Dnce bitten: a patient at Anita Wohlén’s apple hospital


Collective Gallery. Edinburgh until Sui

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Work by two Swedish artists appears at the Collective in the second part ofa collaboration between the gallery and Halland & Norbotten County Council in Sweden. Also showing in two other Edinburgh venues the British Council and the Royal Scottish Academy Sonderingar brings seven Swedish artists to town.

The general conclusion on the exchange seems to be that there are more similarities than differences between artists working in northern Europe. One artist explains the connection very simply as the way in which conceptual work is presented in a gallery space and the kind of statements made about everyday life’. At the Collective. Agneta Gethcsson and Anita Wohle’n show a sense of humour. tackling common issues such as the stress of modern life and forms of social control.

Gothesson tells us to unwind in her installation Try To Relax. She has placed quietly humming electrical footbaths filled with bubbling water. encircled by shower curtains. around the room. It’s a tempting invitation to strip and soak your tired feet. regardless of passers-by. But Wohlén‘s installation may correct your weakness for temptation. She recounts the story of a little village in northern Sweden where locals were known to eat too many apples. This inspired her to set up an apple hospital to treat the victims of nasty apple munchers. Set on pedestals or small shelves against the wall. half eaten apples are displayed. And the perpetrators of apple abuse have had their mouths cast in latex. Sewn together to form a canopy suspended like a hammock across the gallery. it’s a register of hundreds of apple-eating culprits. However. without Wohlen's own explanation. some of the best bits ofthe story would be missed. But her installation cleverly makes the point that being funny and ironic is often the best way to challenge the way we behave and what we eat. (Tanya Stephan)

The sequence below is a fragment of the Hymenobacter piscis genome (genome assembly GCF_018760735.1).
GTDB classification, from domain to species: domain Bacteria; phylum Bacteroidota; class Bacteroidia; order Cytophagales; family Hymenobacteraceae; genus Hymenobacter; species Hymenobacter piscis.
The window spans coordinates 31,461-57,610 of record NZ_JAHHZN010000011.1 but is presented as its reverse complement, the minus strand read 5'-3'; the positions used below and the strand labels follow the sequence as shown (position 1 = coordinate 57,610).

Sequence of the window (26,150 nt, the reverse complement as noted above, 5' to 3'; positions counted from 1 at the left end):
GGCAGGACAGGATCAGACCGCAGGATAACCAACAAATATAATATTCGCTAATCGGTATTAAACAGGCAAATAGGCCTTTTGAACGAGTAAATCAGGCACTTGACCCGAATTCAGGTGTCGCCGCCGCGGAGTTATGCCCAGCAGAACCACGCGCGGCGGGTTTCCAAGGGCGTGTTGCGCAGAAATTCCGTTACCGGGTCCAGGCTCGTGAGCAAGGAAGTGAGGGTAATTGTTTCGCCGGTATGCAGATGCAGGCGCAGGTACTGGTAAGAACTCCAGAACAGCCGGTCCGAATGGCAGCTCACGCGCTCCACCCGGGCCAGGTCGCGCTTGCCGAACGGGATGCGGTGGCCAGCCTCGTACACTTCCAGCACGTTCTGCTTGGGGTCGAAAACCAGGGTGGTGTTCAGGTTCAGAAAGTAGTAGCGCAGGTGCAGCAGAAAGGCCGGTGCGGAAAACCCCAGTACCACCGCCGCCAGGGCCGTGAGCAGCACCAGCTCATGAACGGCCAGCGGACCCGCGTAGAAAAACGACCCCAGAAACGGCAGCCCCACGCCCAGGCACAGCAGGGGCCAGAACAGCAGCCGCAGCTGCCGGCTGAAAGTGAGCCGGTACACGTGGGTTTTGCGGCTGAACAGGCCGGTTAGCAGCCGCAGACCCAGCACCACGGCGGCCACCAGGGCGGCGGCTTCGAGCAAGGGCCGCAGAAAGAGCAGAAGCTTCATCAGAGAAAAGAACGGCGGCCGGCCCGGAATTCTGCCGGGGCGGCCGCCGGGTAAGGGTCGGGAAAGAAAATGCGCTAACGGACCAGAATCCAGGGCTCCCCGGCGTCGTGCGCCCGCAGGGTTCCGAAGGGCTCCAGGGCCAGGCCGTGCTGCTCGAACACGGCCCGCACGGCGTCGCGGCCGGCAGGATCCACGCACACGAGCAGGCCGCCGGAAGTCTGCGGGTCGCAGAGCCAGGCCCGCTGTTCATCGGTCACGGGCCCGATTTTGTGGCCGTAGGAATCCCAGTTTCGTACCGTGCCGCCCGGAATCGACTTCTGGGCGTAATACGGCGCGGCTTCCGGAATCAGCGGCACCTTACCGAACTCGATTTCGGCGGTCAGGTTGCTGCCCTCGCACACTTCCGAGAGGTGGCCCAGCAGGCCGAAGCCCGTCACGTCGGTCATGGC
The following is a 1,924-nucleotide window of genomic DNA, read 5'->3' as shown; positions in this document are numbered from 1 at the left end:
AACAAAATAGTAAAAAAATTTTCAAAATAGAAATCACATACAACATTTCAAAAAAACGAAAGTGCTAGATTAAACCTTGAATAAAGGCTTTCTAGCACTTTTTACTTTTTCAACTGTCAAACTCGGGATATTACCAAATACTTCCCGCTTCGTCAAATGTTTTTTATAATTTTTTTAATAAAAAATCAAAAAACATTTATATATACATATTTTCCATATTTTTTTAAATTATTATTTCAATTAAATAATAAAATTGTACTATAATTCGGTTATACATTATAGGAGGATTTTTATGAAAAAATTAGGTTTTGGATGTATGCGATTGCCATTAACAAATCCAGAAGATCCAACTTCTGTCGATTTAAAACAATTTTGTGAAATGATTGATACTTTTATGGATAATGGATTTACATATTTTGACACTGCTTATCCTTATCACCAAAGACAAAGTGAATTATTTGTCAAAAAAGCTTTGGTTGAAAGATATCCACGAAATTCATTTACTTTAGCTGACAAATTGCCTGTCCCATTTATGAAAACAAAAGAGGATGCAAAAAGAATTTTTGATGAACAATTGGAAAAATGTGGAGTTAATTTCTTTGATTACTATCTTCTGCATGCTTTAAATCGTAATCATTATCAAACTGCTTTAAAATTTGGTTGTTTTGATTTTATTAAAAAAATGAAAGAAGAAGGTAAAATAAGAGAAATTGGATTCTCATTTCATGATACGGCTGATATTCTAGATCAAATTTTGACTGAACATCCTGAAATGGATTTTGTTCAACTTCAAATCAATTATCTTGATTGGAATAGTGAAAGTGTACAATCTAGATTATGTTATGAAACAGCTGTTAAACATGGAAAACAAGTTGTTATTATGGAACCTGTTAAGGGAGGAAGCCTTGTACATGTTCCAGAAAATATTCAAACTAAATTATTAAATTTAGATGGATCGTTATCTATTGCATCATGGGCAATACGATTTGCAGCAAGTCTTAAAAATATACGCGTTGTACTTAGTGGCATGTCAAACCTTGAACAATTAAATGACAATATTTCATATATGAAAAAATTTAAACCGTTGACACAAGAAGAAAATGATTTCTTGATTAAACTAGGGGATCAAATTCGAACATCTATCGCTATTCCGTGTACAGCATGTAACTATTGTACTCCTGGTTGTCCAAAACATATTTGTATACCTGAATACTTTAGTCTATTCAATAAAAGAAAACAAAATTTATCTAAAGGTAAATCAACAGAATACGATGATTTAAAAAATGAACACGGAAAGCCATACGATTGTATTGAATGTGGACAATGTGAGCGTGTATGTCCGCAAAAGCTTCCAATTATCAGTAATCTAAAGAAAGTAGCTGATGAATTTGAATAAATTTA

BEH- crnrs HIGH

Dld Fruitmarket, Glasgow until Tue 12 llov. talking about the influence of london’s Goldsmiths College on contemporary art may be old hat these days, but for sheer success ratings, it still cannot beat the Environmental Art Department at Glasgow School of Art. Celebrating ten years of the department nurturing bright young things, Girls lligh at the Dld Fruitrnarket, is a role call of the already - and almost - great and good who have passed through Glasgow School of Art. Work by Christine Borland, Douglas Gordon, Jonathan Monk, Martin Boyce, David Shrigley et al may never appear again together, so it’s well worth checking them out. There’s no missing Boss Sinclair’s Aggressive Utopian Croft Model, a cosy hut built on stilts and roofed with fake grass. It is daubed in polemical graffiti declaring ‘shit outside’, ‘live

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Scritti politti: Boss Sinclair’s Aggressive Utopian Croft model

from day to day’ and ‘plan ahead’ - every message is tull of contradictions, every ideal besmirched by fakery and compromise. I don’t know whether to laugh, sombrer shake my head or curse Sinclair’s lack of staying power. Doing all three, I find I like the work even more.

In another space, Stefanie Bourne has recreated Glasgow’s Paddy’s Market. Being a paddy myself, I applaud it but wonder what the two authentic traders make of the art viewing public viewing their wares.